Music Business

Misaligned incentives make the music business a zero-sum game [MIDiA’s Tatiana Cirisano]

The goals of music’s major stakeholders – labels, DSPs, and artists – no longer match, turning the music business into a zero-sum game, writes Tatiana Cirisano of MIDiA Research.

by Tatiana Cirisano of MIDiA Research

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“Pop Stars Aren’t Popping Like They Used To”, Billboard’s Elias Leight writes in a recent article, in which record label executives stress over the struggle to break new artists. The article (or at least, the headline) stirred up a storm on Twitter — ahem, X — last week, where many users took the opportunity to slam record labels’ misguided focus on virality. The feeling was unanimous: cue the tiny violins.

However, the reality is not so black-and-white. Record labels are far from the only ones impacted by the fragmentation of listenership. It is becoming harder for everyone to break through the noise and even harder to create what we used to think of as mainstream hits. Labels are acting in response to the incentives that streaming created — sure, incentives that labels helped shape, but likely not with the consequences they intended. 

The wider problem is that nobody’s incentives are really aligned. This has turned the music business into a zero-sum game. 

Misaligned incentives

Labels are incentivized to grow market share at any cost.

Under the pro-rata streaming model, where scale is the only thing that matters, labels are incentivised to grow their market share by any means possible. The reality is that labels can see more upside by signing a viral hit to a singles deal, than spending years developing an artist who may or may not be successful. As listenership grows ever more fragmented, labels are ever more incentivised to cling to anything that does get everyone listening at once. The result, as X users widely pointed out, is that artist development is suffering.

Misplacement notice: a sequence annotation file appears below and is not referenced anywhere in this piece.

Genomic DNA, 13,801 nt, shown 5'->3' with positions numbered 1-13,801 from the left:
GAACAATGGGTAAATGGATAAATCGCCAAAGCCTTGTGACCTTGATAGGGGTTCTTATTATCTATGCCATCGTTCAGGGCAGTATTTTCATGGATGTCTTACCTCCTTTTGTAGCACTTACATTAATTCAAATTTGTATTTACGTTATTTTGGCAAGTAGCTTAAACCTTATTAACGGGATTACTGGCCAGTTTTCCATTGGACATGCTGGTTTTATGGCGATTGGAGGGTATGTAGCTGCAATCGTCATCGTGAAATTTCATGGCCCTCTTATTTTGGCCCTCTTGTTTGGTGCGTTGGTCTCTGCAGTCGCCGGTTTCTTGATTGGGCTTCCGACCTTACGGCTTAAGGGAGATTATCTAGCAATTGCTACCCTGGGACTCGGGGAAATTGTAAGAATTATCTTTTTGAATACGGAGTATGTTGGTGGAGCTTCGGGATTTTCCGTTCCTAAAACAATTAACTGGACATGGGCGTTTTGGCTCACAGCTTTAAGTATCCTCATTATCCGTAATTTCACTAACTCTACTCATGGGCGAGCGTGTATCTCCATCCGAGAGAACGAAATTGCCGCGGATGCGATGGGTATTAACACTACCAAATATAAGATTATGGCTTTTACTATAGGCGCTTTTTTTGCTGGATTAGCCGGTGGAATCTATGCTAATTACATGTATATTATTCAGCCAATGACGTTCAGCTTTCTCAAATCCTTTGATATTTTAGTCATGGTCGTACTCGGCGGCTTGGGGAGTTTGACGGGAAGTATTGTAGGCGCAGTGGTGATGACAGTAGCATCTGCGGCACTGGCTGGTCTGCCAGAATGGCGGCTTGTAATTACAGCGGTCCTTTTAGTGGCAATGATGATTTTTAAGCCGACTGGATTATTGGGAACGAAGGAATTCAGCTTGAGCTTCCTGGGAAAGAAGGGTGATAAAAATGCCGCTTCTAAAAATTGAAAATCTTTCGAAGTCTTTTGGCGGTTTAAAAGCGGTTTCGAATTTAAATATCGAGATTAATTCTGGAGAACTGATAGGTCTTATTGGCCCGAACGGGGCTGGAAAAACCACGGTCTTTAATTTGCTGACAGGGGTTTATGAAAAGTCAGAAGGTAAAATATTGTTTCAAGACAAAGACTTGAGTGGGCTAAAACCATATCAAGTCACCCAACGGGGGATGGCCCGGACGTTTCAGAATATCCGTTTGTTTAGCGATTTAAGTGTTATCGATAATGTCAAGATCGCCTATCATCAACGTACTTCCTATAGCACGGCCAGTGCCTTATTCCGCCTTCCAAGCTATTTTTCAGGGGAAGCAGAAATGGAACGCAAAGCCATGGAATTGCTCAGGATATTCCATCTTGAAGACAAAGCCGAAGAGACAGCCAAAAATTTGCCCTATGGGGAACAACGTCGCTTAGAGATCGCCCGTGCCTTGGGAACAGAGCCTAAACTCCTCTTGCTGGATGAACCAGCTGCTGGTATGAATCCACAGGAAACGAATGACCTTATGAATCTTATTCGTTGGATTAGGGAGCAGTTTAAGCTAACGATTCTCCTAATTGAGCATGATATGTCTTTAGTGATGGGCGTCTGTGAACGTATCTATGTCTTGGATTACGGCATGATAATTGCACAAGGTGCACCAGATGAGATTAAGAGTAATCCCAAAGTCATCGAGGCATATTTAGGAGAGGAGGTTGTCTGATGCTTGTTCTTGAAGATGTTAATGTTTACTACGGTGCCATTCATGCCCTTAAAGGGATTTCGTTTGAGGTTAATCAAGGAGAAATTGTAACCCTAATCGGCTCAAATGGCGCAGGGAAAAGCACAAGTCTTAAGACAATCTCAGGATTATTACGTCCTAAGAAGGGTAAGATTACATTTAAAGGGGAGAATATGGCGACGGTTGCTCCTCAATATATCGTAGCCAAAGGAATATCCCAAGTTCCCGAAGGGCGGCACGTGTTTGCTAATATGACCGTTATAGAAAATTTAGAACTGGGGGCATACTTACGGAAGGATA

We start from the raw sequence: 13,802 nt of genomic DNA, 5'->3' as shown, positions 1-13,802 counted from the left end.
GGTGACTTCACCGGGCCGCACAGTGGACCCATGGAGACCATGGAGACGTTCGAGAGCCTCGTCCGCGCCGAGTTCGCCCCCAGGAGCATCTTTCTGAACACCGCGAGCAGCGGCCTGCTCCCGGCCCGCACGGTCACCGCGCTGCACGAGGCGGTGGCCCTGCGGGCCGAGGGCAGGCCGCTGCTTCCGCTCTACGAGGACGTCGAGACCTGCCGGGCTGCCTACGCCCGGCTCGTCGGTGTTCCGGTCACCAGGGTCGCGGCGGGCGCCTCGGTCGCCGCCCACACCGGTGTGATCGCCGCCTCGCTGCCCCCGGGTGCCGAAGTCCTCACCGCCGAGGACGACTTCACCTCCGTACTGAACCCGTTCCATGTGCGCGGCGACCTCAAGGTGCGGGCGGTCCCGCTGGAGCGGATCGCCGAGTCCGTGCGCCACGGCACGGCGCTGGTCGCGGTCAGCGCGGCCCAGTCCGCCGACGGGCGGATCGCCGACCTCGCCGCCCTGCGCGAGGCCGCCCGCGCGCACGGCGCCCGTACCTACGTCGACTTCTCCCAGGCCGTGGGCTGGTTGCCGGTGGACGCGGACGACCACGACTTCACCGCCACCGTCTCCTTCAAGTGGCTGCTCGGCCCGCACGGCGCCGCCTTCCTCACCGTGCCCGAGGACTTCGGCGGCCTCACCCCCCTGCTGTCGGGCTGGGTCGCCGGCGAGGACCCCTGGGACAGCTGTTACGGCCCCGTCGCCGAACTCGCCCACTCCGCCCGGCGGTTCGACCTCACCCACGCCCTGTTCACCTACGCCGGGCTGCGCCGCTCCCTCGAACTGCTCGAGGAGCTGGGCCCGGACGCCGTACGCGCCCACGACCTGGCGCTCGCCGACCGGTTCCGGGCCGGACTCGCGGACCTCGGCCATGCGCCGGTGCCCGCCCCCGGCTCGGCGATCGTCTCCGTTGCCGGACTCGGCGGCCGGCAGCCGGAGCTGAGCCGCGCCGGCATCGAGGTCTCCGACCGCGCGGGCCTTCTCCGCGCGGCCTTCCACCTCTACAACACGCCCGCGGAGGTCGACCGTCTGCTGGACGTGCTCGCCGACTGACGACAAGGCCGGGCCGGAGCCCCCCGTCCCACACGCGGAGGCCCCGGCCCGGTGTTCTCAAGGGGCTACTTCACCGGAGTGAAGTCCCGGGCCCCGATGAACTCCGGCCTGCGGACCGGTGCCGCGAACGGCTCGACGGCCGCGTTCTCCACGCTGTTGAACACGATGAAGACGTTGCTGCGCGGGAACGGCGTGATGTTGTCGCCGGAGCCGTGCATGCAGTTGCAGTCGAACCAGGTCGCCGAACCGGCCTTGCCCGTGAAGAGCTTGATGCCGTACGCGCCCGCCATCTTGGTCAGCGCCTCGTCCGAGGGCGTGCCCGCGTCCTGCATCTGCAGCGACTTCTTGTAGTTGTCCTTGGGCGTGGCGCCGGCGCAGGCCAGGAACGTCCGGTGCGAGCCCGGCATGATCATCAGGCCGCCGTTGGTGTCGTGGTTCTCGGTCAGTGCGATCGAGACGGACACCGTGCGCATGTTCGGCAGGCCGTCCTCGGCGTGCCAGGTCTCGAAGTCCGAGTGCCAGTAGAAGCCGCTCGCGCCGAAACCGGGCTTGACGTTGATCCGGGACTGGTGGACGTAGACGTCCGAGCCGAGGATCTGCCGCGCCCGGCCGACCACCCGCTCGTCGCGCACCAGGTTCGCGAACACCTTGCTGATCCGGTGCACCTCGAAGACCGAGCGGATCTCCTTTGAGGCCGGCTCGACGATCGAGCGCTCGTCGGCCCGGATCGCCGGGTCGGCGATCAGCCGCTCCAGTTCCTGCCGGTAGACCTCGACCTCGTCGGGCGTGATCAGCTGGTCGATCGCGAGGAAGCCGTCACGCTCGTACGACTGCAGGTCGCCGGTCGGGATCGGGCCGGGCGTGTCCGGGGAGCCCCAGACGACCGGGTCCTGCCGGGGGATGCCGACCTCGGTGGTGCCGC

DSPs are incentivised to promote cheaper music

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DSPs want to own the listener.

Their challenge is that licensing music is expensive, especially major label repertoire. Spotify famously pays back nearly 70% of every dollar it earns from music back to rightsholders. It is in DSPs’ best interest, then, that consumers listen to more, cheaper music, like so-called “royalty-free” music, mood music, and generative AI music. The more this happens, the more DSPs gain leverage — but the quality of music on these services degrades, and both labels and artists lose out.

Artists are incentivised to build outside of the system

As more artists realise they cannot earn meaningful revenue from streaming, many are de-prioritising DSPs in their strategies. Of course they are still distributing their music to streaming, but they are concentrating promotional and monetisation efforts in other areas, like live shows, merchandise, brand deals, YouTube subscribers, etc. This reduces the cultural capital of streaming, because DSPs are no longer the spaces where music fandom and culture happen — they are merely the pipes for consumption. Moreover, in pursuit of all these revenue sources, many artists simply burn out.